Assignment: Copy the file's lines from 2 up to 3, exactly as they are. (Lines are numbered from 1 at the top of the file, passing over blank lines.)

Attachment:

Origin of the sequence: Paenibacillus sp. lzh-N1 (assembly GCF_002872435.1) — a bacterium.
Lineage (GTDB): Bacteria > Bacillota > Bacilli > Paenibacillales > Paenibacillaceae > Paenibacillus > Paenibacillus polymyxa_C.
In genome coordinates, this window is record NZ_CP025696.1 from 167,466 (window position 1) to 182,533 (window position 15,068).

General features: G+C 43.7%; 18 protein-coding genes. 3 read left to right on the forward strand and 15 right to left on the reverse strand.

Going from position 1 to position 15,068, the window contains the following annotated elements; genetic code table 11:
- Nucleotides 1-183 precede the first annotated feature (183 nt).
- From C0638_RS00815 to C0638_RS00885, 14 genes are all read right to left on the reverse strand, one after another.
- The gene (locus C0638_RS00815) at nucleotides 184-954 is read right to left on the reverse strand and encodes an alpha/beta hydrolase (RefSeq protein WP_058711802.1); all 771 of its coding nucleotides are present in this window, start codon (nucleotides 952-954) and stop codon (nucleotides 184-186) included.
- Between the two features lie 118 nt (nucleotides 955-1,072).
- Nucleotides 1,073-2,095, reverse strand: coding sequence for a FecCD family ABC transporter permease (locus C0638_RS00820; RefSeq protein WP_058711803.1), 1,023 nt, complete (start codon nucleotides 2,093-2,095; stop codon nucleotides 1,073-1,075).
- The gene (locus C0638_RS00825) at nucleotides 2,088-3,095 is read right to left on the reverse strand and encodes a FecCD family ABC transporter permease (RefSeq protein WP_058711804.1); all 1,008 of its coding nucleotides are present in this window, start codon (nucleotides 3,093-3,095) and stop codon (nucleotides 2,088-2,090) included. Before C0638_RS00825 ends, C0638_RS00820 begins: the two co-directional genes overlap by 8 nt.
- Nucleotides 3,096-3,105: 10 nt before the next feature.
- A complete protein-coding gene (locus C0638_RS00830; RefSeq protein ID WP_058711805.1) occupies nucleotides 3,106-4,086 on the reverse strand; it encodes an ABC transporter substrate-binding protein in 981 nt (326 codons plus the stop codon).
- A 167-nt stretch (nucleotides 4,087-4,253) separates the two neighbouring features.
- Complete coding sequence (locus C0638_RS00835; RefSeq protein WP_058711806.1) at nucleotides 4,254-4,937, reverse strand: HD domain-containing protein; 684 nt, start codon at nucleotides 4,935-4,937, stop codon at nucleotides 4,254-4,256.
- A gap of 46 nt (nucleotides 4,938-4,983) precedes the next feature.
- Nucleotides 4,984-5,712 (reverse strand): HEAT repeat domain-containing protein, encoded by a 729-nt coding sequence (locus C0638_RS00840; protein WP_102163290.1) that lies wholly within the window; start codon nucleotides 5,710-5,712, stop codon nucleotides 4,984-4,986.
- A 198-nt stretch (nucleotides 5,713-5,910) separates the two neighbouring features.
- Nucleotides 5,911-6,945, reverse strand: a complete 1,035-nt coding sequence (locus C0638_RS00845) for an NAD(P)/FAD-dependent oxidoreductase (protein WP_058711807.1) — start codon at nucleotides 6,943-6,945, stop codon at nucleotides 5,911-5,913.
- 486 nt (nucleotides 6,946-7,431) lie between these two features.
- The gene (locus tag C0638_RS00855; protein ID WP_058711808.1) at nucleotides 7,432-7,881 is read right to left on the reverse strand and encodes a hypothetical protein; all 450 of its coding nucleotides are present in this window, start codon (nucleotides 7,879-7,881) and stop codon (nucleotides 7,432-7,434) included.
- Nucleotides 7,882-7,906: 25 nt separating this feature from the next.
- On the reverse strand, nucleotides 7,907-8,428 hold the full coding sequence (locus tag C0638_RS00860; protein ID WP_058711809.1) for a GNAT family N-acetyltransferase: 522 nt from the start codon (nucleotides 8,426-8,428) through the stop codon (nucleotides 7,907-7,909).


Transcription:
Lineage (GTDB): Bacteria > Bacillota > Bacilli > Paenibacillales > Paenibacillaceae > Paenibacillus > Paenibacillus polymyxa_C.
In genome coordinates, this window is record NZ_CP025696.1 from 167,466 (window position 1) to 182,533 (window position 15,068).